Jun 28, 2016

Brown Rice Stir Fry with Bacon and Sacha Sauce

Healthy or not?

This recipe uses nutritious brown rice and some veggies. However, instead of olive oil, bacon fats and sacha sauce overtook the main flavors. I call it a compromise, healthy in a way but not giving up the aromatic kick from the seasonings. 

Brown rice stir fry with bacon and sacha sauce -

Ingredients (3 to 4 portions)?

  • 2 cups uncooked brown rice
  • 1 pack/190 grams thick cut bacon
  • 1 cucumber (the skinny or smaller kind)
  • 1 small onion
  • 3 bak choy
  • 1 stalk scallion
  • 1 1/2 tablespoons sacha sauce
  • 1/2 teaspoon Sriracha sauce
  • 1/2 teaspoon salt
  • 1/4 teaspoon black pepper


Cook the rice using slightly more water than usual. Once done, fluff the grains and set aside for later use. Leftover brown rice works too.

Cut the bacon strips into smaller pieces.

Trim of the bak choy stems and chop the remaining into smaller cubes. Peel and dice the onion into smaller cubes, the same goes for the cucumber. Trim off the scallion stem and chop the remaining, separate the white section and the green section. 

Prepare a big pan and add in the bacon pieces, turn to medium high heat. Cook till the fat renders but not over burning the bacon. Keep 2 tablespoons of fat and scoop out extra oil for future use. 

Turn to high heat. Add in onion, white section from the scallion, salt, and black pepper. Give it a quick stir and cook till the onion turns translucent, preferably till the edges turned slightly browned. 

Add in cucumber and cook for about 30 seconds. Add in chopped bak choy, sacha sauce, and Sriracha sauce. Mix well and cook for another minute or so. Taste the mixture and see if more sacha sauce or salt are needed. It should be on the saltier side because the flavor dilutes once the rice is mixed in.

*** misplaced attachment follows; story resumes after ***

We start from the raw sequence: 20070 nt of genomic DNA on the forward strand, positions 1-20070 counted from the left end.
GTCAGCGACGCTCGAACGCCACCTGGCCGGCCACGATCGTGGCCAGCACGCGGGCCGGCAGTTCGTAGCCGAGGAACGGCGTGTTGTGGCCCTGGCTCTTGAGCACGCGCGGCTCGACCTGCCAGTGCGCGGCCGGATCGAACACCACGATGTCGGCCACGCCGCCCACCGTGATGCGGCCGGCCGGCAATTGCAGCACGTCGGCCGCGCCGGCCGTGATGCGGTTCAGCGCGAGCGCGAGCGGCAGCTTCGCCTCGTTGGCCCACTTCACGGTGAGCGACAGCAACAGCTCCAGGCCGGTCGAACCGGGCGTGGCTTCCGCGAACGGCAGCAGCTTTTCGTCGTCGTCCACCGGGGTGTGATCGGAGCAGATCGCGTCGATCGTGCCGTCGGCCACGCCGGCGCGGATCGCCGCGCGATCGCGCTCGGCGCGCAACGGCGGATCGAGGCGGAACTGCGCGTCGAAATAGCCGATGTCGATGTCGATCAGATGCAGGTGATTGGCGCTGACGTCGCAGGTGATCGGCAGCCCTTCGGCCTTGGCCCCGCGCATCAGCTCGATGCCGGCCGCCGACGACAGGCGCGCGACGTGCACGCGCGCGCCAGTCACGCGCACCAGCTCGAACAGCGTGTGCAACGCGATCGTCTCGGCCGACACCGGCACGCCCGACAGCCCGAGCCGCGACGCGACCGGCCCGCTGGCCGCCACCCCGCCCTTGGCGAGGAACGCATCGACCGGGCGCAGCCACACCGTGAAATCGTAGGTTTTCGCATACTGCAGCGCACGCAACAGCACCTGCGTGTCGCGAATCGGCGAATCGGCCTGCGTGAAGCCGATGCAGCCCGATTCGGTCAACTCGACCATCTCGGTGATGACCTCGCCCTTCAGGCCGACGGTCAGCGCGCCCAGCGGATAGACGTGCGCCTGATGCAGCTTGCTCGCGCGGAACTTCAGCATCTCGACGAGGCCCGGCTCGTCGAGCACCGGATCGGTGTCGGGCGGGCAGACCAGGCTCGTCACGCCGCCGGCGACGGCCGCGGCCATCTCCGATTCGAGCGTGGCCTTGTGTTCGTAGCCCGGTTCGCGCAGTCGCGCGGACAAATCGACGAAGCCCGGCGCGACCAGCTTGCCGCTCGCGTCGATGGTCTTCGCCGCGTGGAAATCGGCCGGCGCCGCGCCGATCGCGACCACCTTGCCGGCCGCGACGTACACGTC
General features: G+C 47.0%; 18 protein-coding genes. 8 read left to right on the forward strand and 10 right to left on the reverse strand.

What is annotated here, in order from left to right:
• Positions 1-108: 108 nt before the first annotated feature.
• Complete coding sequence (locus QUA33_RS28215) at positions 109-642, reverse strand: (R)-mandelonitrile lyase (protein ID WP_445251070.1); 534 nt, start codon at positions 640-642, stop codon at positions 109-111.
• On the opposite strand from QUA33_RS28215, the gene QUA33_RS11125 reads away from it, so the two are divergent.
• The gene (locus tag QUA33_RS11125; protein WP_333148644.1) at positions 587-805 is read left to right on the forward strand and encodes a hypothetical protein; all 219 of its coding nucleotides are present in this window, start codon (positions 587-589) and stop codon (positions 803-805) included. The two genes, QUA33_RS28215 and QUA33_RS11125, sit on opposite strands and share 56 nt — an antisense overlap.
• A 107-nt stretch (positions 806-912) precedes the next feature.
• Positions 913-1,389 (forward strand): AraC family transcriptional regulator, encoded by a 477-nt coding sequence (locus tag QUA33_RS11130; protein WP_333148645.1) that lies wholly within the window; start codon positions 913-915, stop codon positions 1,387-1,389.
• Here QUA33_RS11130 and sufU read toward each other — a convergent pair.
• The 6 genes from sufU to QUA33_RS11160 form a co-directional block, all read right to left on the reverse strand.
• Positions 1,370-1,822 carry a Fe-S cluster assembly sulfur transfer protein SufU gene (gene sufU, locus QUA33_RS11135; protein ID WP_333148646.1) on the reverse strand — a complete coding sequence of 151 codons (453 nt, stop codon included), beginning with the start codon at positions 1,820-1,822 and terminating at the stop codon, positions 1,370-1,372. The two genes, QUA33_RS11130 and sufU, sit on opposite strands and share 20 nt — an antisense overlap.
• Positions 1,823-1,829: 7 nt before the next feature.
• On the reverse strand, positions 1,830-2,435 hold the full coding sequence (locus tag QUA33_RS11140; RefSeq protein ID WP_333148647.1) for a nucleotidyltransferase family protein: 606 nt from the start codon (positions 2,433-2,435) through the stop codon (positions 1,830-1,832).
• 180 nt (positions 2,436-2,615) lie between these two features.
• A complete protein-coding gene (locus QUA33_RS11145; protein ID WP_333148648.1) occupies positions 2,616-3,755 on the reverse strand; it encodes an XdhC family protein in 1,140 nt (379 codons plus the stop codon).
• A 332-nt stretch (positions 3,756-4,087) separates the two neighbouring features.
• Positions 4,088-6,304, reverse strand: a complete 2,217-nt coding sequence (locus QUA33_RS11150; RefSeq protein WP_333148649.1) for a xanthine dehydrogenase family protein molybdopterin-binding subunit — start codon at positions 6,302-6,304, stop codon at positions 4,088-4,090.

Mix in cooked rice in two batches. Make sure all the grains are coated with the seasonings. Brown rice is not as sticky as white rice, so clumping shouldn't be an issue here.

Once ready, plate the fried rice and garnish with the green parts of the scallion saved earlier. Serve with even more Sriracha sauce or white pepper powder if desired. 

Using bacon fat instead of olive oil actually works even better with brown rice. The mouth coating texture along with aromatic fat give the grains a more luscious bite, especially brown rice can sometimes be on the dryer, chewier side. 

Other fried rice recipes:

Jun 21, 2016

Peanut Butter and Jelly Sandwich 2.0

Usually I'll simply spread some peanut butter and jelly on the toasts and start digging in. However, when time is not a concern, just couple extra steps can totally level up this all time comforting snack.

Peanut butter and jelly sandwich 2.0 -


  • 2 slices plain or wheat toasts
  • 2 milky cheese squares
  • 1 tablespoon unsalted butter
  • Some peanut butter
  • Some fig preserve


Lightly toast the bread slices. Take one toast slice and spread some peanut butter; take the other slice and spread some fig preserves or other preferred jelly.

Add 1/2 tablespoon butter to a nonstick pan and turn to medium heat. Once melted, transfer the toast with peanut butter over to the pan, un-spread side down. Quickly add the cheese over then top with the other toast, jelly side down this time.